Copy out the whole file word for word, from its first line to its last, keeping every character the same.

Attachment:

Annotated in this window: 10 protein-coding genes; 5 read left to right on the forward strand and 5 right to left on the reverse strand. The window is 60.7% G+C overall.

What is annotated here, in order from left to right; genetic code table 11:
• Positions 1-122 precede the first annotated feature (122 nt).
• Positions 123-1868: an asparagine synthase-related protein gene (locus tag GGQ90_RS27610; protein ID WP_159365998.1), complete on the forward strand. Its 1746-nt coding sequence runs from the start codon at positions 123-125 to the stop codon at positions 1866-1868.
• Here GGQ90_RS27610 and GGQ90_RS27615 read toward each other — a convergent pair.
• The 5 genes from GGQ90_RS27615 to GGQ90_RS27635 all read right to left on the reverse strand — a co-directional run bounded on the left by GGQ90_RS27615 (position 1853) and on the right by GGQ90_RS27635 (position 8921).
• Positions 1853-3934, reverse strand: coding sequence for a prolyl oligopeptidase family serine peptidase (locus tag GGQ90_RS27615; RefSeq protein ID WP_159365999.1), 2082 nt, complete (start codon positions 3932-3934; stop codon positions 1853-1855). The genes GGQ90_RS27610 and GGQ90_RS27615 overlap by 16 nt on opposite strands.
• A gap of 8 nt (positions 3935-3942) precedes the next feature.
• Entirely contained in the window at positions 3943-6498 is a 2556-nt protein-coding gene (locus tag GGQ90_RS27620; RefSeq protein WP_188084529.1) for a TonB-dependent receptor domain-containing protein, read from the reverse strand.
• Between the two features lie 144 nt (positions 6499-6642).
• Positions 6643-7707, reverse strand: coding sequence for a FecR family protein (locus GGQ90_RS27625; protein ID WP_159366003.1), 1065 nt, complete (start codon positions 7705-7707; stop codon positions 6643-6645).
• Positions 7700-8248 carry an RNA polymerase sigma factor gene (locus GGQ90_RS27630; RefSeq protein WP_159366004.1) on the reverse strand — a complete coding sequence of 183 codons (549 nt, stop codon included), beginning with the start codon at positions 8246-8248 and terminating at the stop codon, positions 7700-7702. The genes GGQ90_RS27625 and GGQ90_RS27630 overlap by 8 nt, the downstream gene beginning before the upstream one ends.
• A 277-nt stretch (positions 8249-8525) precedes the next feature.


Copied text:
Annotated in this window: 10 protein-coding genes; 5 read left to right on the forward strand and 5 right to left on the reverse strand. The window is 60.7% G+C overall.

What is annotated here, in order from left to right; genetic code table 11:
• Positions 1-122 precede the first annotated feature (122 nt).
• Positions 123-1868: an asparagine synthase-related protein gene (locus tag GGQ90_RS27610; protein ID WP_159365998.1), complete on the forward strand. Its 1746-nt coding sequence runs from the start codon at positions 123-125 to the stop codon at positions 1866-1868.
• Here GGQ90_RS27610 and GGQ90_RS27615 read toward each other — a convergent pair.
• The 5 genes from GGQ90_RS27615 to GGQ90_RS27635 all read right to left on the reverse strand — a co-directional run bounded on the left by GGQ90_RS27615 (position 1853) and on the right by GGQ90_RS27635 (position 8921).
• Positions 1853-3934, reverse strand: coding sequence for a prolyl oligopeptidase family serine peptidase (locus tag GGQ90_RS27615; RefSeq protein ID WP_159365999.1), 2082 nt, complete (start codon positions 3932-3934; stop codon positions 1853-1855). The genes GGQ90_RS27610 and GGQ90_RS27615 overlap by 16 nt on opposite strands.
• A gap of 8 nt (positions 3935-3942) precedes the next feature.
• Entirely contained in the window at positions 3943-6498 is a 2556-nt protein-coding gene (locus tag GGQ90_RS27620; RefSeq protein WP_188084529.1) for a TonB-dependent receptor domain-containing protein, read from the reverse strand.
• Between the two features lie 144 nt (positions 6499-6642).
• Positions 6643-7707, reverse strand: coding sequence for a FecR family protein (locus GGQ90_RS27625; protein ID WP_159366003.1), 1065 nt, complete (start codon positions 7705-7707; stop codon positions 6643-6645).
• Positions 7700-8248 carry an RNA polymerase sigma factor gene (locus GGQ90_RS27630; RefSeq protein WP_159366004.1) on the reverse strand — a complete coding sequence of 183 codons (549 nt, stop codon included), beginning with the start codon at positions 8246-8248 and terminating at the stop codon, positions 7700-7702. The genes GGQ90_RS27625 and GGQ90_RS27630 overlap by 8 nt, the downstream gene beginning before the upstream one ends.
• A 277-nt stretch (positions 8249-8525) precedes the next feature.